During the tournament, we’ve been celebrating our footballing heroes with profiles of personalities from the past, linked to the beautiful game.
It’s one hundred years since professional footballer DONALD SIMPSON BELL was in action in France – not on the pitch, but playing his part in the earliest days of the Battle of The Somme.
Educated at St Peters School, Harrogate, Knaresborough Grammar and Westminster College, Bell went on to become a teacher at Westminster College where he turned out for Crystal Palace, before moving back up north to become Assistant Master at Starbeck Council School, where he signed and played as a professional for Bradford Park Avenue for which he was paid, helping to supplement his teacher’s salary. He also played for Newcastle and Bishop Auckland as an amateur.
Bell is, of course, one of our Victoria Cross holders; the first English professional footballer to enlist in November 1914 at the beginning of The Great War.
He worked his way through the ranks and was eventually commissioned into The Yorkshire Regiment (as the Green Howards were known at the time) in 1915.
In France, he was put in charge of leading bombing teams, and on 5 July 1916, shortly after the start of the Battle of the Somme, he and his men were ordered to capture an enemy position dug into a ridge near Contalmaison.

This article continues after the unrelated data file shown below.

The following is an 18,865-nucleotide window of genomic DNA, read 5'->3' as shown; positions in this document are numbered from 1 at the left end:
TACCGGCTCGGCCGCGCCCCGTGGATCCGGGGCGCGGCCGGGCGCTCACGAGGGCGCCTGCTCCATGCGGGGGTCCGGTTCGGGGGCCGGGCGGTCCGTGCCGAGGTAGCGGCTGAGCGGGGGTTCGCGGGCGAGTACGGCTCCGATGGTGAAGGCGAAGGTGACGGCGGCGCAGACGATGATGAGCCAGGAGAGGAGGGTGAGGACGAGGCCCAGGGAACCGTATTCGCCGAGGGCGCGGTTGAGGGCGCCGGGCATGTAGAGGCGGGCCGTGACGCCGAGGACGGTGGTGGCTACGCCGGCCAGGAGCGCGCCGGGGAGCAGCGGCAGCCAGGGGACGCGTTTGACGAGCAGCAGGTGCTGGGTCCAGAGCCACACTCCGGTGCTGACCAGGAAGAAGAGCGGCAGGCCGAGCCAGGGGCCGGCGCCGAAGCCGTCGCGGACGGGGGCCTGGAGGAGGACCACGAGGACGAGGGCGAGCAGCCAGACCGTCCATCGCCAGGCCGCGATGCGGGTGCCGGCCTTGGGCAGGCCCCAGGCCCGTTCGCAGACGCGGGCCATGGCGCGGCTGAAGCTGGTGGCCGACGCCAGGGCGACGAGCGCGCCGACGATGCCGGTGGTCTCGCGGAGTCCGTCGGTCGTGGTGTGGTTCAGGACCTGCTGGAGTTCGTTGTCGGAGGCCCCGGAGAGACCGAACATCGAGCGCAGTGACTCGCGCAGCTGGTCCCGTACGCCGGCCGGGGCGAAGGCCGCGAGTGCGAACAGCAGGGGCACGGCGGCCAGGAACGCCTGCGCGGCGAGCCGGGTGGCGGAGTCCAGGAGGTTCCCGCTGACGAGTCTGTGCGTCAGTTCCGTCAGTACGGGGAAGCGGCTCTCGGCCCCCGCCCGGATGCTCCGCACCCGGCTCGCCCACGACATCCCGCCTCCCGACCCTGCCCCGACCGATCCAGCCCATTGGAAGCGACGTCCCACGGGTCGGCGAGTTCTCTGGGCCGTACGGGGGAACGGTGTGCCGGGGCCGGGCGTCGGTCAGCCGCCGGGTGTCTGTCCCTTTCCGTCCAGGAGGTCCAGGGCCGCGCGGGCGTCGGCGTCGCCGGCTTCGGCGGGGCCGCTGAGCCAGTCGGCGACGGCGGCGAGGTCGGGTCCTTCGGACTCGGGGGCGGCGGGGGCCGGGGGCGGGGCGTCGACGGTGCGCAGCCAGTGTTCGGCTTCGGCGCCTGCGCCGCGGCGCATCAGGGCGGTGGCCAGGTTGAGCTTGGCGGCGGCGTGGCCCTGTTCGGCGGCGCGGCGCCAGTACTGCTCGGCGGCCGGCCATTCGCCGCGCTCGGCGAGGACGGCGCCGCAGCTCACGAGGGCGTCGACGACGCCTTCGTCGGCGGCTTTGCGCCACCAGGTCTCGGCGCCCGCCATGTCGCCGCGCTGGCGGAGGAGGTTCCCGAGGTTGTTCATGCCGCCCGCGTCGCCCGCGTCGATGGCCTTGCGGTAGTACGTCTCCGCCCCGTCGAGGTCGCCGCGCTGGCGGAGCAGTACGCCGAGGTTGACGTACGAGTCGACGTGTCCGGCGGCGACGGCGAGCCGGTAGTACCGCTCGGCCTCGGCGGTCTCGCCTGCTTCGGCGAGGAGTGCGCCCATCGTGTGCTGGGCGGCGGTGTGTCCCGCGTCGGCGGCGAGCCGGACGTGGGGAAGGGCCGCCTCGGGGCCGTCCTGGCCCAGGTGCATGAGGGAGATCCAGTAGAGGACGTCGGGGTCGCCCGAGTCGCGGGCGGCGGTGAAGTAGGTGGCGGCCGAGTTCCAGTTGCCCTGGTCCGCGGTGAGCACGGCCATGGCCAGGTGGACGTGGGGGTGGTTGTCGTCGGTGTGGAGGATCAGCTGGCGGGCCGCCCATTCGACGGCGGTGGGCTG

Bell’s actions that day led to the award of the VC.
The citation reads: ‘For most conspicuous bravery. During an attack a very heavy enfilade fire was opened on the attacking company by a hostile machine gun. Second Lieutenant Bell immediately, and on his own initiative, crept up a communication trench, and then, followed by Corporal Colwill and Private Batey, rushed across the open under very heavy fire and attacked the machine gun, shooting the firer with his revolver and destroying the gun and personnel with bombs. This very brave act saved many lives and ensured the success of the attack. Five days later this gallant officer lost his life performing a very similar act of bravery.”
Bell’s brother described how Donald died.
‘When leading a bombing attack he received a bullet through the crown of his helmet which did not prevent him carrying on for another twenty minutes or more, during which time shell splinters cut through his helmet and damaged the front of his tunic without wounding him. Finally, a large shell splinter also taking a piece out of his helmet entered his body through the shoulder and proved fatal.’
The damaged helmet was retrieved from the battlefield and forms part of our museum collection. It is currently on display as part of our special exhibition; Somme. The Other Side of No-Man’s Land.
One of Bell’s schoolmates, and fellow Green Howard is another of our VC holders; Captain Archie White. He wrote about his friend in a letter to Regimental Secretary, Colonel John Forbes in November 1970.
‘Every schoolboy has a hero, and Don, who was about a year older than me, was mine. He had every quality that I envied, good looks, unusual strength and an even and kindly temper.’
Bell and his fellow soldiers are remembered on a memorial, dedicated in 2000 at Contalmaison in France.